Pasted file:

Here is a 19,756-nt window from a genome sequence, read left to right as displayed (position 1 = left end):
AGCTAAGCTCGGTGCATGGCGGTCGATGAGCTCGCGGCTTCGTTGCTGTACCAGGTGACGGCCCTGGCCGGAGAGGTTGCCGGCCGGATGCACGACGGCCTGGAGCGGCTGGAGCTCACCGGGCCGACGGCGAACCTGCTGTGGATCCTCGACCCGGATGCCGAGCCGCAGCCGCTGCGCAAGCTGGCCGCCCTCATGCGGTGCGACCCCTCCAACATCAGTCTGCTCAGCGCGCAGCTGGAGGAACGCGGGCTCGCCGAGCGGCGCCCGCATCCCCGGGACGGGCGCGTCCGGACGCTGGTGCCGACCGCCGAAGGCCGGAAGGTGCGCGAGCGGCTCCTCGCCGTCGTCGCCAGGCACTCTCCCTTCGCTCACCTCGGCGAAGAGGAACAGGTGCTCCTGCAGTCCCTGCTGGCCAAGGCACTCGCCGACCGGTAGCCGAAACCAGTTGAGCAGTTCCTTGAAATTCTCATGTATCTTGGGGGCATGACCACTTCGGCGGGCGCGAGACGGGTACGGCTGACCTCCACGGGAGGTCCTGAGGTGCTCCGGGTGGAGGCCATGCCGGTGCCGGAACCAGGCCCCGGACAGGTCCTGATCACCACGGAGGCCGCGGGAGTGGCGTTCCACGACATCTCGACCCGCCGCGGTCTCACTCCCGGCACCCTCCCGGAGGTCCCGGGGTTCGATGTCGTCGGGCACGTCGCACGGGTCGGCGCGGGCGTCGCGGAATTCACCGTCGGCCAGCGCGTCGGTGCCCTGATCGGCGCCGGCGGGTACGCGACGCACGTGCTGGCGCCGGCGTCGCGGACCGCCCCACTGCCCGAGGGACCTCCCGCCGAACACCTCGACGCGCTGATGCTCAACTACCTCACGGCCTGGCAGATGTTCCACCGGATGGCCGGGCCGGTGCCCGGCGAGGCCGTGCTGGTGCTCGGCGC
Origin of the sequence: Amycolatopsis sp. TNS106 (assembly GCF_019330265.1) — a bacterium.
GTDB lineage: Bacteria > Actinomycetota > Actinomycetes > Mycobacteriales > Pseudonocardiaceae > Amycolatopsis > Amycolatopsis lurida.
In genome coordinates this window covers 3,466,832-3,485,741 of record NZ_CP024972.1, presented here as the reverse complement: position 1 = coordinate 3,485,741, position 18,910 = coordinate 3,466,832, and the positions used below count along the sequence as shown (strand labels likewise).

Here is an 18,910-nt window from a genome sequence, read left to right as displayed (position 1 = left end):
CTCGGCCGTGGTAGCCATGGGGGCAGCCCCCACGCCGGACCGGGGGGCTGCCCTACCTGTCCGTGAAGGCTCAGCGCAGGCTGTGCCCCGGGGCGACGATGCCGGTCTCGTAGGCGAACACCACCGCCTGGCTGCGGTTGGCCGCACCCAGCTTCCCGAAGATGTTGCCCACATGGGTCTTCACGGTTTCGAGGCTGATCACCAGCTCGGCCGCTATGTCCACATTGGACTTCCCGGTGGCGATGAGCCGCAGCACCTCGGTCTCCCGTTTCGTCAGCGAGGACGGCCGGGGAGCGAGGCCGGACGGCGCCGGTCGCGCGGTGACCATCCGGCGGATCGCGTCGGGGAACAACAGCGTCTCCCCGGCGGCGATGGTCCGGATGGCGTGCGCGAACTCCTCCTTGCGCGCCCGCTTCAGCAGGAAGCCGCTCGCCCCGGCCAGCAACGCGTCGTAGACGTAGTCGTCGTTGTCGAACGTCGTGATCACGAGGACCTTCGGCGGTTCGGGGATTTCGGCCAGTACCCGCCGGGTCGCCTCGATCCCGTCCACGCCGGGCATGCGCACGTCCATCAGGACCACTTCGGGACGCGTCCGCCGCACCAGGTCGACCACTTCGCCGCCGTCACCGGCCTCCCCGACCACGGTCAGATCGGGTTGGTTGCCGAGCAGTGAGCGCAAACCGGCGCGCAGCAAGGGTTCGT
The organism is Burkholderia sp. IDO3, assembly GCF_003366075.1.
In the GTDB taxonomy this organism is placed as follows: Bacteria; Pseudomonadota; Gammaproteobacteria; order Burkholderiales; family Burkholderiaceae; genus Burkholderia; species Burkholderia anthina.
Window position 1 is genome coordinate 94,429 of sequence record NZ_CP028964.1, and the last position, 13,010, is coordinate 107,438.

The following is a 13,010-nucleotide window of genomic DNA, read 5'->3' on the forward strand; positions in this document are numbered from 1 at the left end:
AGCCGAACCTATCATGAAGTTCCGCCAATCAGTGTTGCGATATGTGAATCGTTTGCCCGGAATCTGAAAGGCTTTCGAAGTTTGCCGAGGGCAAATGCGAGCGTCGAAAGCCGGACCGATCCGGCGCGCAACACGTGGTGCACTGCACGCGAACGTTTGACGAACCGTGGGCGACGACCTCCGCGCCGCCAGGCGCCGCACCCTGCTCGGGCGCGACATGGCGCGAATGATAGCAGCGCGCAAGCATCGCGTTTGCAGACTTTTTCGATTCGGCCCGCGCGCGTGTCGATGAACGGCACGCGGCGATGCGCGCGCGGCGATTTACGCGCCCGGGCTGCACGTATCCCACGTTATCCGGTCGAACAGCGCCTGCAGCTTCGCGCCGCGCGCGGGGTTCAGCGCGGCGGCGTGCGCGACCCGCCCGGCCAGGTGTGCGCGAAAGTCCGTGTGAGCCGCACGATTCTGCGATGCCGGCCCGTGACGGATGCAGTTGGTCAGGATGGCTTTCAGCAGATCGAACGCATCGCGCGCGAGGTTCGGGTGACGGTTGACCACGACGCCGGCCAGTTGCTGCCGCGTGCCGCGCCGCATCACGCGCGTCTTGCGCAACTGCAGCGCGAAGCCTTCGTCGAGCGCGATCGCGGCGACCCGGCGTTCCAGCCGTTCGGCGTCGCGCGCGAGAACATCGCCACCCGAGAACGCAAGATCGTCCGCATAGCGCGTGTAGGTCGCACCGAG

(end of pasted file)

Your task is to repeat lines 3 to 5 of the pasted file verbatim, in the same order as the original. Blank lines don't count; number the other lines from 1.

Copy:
Origin of the sequence: Amycolatopsis sp. TNS106 (assembly GCF_019330265.1) — a bacterium.
GTDB lineage: Bacteria > Actinomycetota > Actinomycetes > Mycobacteriales > Pseudonocardiaceae > Amycolatopsis > Amycolatopsis lurida.
In genome coordinates this window covers 3,466,832-3,485,741 of record NZ_CP024972.1, presented here as the reverse complement: position 1 = coordinate 3,485,741, position 18,910 = coordinate 3,466,832, and the positions used below count along the sequence as shown (strand labels likewise).